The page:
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Smell of death

Odorant chemical agents, pheromones, serve for animals’ contact purposes. Animals mark the territory by odorous discharges, demonstrate their hierarchic roles or sex attribute to their congeners, regulate propagation in the group, provide for the mother/baby interrelation.

Pheromones perform a lot of functions, and the researchers are striving to perceive them all, but they carry out the investigations mainly on healthy animals. Chemical signals of sick animals have been much less studied although they are no less interesting.

B.P. Surinov worked with the mice, part of which had received a fatal dose of gamma irradiation, and part – a toxic dose of lead nitrate, and one more group of animals was inoculated with cancerous growth. The animalsurine was collected on a sheet of filter paper, which was placed under the netted bottom of the cage for twenty-four hours. Then it was the turn of healthy tester- mice. They were placed one at a time into a cage, where paper with urine samples of experimental and healthy animals was lying in secluded nooks. The tester-mouse would follow the smell and the experimentalist observed which paper it would choose.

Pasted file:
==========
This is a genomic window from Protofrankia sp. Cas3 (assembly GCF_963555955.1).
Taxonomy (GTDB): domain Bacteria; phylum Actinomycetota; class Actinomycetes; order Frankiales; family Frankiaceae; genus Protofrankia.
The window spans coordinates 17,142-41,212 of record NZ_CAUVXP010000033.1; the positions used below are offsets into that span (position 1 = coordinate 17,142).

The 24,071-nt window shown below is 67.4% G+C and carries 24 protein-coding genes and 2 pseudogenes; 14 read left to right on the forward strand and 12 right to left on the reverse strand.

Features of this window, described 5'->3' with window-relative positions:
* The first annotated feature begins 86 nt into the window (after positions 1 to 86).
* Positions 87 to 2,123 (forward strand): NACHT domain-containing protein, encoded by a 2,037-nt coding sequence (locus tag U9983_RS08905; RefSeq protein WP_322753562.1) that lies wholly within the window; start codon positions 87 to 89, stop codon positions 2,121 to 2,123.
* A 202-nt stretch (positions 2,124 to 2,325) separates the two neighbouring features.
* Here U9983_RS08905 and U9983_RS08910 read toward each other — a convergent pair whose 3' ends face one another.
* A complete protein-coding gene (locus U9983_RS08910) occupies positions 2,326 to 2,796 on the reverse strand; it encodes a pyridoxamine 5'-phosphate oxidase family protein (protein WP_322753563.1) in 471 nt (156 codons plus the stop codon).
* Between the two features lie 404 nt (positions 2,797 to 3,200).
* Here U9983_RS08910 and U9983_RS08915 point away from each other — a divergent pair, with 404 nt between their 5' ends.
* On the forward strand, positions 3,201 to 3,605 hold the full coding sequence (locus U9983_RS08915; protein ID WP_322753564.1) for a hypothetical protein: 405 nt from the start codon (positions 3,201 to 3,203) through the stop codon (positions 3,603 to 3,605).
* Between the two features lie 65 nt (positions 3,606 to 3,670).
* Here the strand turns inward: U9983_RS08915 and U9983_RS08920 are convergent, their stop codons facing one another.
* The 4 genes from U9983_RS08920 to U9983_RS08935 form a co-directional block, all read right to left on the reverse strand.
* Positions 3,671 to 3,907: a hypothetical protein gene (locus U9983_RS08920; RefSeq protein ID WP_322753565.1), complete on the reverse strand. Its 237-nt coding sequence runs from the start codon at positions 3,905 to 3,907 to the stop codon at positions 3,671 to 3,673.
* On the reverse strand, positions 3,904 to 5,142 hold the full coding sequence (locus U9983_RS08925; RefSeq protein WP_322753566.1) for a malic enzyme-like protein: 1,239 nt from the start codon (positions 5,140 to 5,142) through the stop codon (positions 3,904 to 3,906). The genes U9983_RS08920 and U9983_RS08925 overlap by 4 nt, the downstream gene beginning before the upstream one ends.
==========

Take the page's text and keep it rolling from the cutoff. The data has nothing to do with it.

It has turned out that at the early stage of irradiation, poisoning or tumour development, pheromones of sick mice attract their congeners. The same action is produced by the urine smell of the rodents that are not threatened with death, for example, of the ones that had experienced stress or received a non-fatal radiation dose. When the pathology has developed and the mouse’s fate has been determined, its urine acquires repulsive properties, which are particularly noticeable on the eve of the death. The smell action does not depend on the pathology nature, but it only depends on its severity. The meaning of repulsive signals is clear: they limit contacts of seriously ill animals and prevent possible spread of infection (apparently, the pheromone notifies only about severity of the sick animal’s state, but does not inform about the exact diagnosis). The researchers are still to sort out the reason why the pheromones attracting to a sick animal are needed.

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Chemical signals about pathology are typical not only of animals, but also of people. Back at the times when the main role in medicine was played not by devices and analysis, but by the doctor’s experience and intuition, physicians noted that the patients with different diseases have specific smells, and physicians even diagnosed by the smell of urine. And several days before the death, a specific smell appears with severely ill patients, the specialists calling the smell the harbinger of death.

Consequently, animals (probably likewise human beings) have the olfactory signal mechanism to inform about the critical state of the organism. It regulates animals’ behavior.

Nadezda Markina | alfa
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